The Book

Part III: The Second Journey
Renting a Railway Coach and Journeying into the Frontier Areas

Traveling East

Frankfurt, my hometown in Germany was showing the first signs of approaching winter-the temperatures fell day by day, and the weather was wet, gray, and gloomy. I thought "This is the right time to escape." Bad weather at home can often be an excuse, or reason, for a trip, but what I call "the conscious traveler" aims at more than merely escape. This sort of traveler has already answered an important question, which is "Why do I travel?" I came to realize that my own attitude toward travel had already been cogently expressed by the writers Hermann Hesse and W. Somerset Maugham.

Hermann Hesse remembered that at one time in the past he had traveled because of his strong desire to learn, to expand his knowledge of different lands and cultures. At another time in his life, an interest in adventure took him to countries poorer than his own, where he could drink in unspoiled landscapes and unusual customs. But then he recognized that travel seldom led to real adventure and that educational trips no longer held much appeal. He came to the point where he even bypassed famous cities, churches, and museums. So why did he travel?

For Hesse, the purest form of travel was to watch, to view, and to behold without any particular intent or reason, using only his senses of sight, hearing, smell, and touch. He realized that what does not seem possible at home is quite easy on the road, and he enjoyed spending some quiet and grateful hours to no other purpose but to view magnificent art, to discover the harmony of some noble structures, and to appreciate the changing contours of a landscape. He believed that travelers who do not search for the intrinsic, who cannot detach themselves from purpose and aim, return empty and, at the most, add only a little to their store of general education.

W. Somerset Maugham called himself a bad traveler. The "good" traveler he facetiously described as someone who continually looks for differences between what exists at home and what he notices abroad-someone who finds social and cultural differences, such as the way the "natives" are clothed or the way they eat, amusing or even laughable. Maugham, the "bad" traveler, took things at face value and viewed foreign customs and habits as natural and normal, not odd, and after a while scarcely noticed foreign ways. But why did he travel?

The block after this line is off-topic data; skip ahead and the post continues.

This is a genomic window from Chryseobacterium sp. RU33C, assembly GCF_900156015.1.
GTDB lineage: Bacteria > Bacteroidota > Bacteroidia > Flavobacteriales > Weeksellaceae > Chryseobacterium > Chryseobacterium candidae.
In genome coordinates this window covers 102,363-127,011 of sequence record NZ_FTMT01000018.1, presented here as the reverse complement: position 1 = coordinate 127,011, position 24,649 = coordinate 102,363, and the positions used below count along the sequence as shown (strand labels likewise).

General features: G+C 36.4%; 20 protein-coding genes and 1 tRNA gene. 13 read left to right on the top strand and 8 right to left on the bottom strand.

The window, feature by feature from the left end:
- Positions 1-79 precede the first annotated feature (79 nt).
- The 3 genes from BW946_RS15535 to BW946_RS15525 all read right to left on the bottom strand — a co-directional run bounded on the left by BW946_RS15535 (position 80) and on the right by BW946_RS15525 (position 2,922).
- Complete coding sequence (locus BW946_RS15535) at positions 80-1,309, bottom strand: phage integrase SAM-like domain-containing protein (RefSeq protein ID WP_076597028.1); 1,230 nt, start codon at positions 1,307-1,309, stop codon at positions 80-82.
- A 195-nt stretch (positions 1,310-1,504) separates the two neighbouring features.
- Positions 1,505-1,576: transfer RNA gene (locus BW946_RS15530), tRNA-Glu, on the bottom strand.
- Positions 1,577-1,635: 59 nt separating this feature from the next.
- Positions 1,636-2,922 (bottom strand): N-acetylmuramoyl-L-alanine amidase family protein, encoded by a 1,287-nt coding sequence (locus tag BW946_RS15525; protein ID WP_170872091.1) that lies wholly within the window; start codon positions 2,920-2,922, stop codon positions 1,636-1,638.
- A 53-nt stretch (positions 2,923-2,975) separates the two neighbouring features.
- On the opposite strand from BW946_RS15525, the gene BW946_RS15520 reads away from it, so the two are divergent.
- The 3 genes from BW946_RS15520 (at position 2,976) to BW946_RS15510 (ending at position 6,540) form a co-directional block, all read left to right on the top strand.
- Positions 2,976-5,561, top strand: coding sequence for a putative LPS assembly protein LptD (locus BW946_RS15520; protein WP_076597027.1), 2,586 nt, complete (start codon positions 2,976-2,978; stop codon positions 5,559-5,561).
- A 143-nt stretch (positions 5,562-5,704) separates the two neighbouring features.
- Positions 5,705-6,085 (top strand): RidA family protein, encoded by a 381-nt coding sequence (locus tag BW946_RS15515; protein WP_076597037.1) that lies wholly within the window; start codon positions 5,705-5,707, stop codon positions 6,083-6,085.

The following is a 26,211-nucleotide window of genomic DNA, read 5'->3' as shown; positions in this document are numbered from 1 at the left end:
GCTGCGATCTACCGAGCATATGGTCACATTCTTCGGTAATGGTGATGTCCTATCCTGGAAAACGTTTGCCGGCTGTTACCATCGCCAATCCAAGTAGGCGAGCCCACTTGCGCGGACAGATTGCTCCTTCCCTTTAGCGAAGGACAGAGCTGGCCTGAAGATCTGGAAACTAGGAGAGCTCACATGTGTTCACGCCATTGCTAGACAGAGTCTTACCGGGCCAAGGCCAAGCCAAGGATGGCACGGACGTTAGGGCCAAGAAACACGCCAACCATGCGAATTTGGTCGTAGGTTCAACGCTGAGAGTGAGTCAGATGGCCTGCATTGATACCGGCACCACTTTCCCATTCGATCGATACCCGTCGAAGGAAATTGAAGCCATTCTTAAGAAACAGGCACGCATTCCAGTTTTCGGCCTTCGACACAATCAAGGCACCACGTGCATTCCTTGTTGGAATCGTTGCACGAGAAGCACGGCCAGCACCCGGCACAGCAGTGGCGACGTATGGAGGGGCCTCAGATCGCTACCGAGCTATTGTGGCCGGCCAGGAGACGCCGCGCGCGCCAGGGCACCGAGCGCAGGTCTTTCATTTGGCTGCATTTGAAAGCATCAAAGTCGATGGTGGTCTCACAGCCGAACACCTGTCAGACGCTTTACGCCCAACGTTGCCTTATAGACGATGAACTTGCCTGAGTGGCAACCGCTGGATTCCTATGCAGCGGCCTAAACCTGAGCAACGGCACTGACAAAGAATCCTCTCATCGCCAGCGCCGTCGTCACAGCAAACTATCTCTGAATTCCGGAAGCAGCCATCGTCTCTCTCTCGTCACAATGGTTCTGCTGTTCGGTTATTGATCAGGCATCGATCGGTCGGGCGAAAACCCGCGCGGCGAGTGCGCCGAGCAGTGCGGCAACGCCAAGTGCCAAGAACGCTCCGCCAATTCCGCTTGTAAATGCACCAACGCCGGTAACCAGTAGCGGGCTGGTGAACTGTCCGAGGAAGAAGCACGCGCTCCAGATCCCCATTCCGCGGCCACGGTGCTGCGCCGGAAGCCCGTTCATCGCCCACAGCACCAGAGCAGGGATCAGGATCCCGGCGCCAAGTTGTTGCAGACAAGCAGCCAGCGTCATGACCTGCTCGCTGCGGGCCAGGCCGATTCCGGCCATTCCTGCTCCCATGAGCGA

He wrote, in The Gentleman in the Parlour, that he liked moving about from one place to another, that it pleased him "to be rid of ties, responsibilities, duties," and that he enjoyed the unknown. He occasionally found literary inspiration in the people he met in his travels, and an additional bonus, he said, was this: "I am often tired of myself and I have a notion that by travel I can add to my personality and so change myself a little. I do not bring back from a journey quite the same self that I took."

And so, to realize that sense of freedom from duties and ties in a faraway land where neither telephone calls nor mail could reach me, I had decided to return to Myanmar where I would spend a month on the road, this time renting a railroad car in which I would crisscross the country and journey into the Frontier Areas. But first I had to get to Bangkok, the starting point for most Myanmar-bound travelers. Royal Brunei was the airline.


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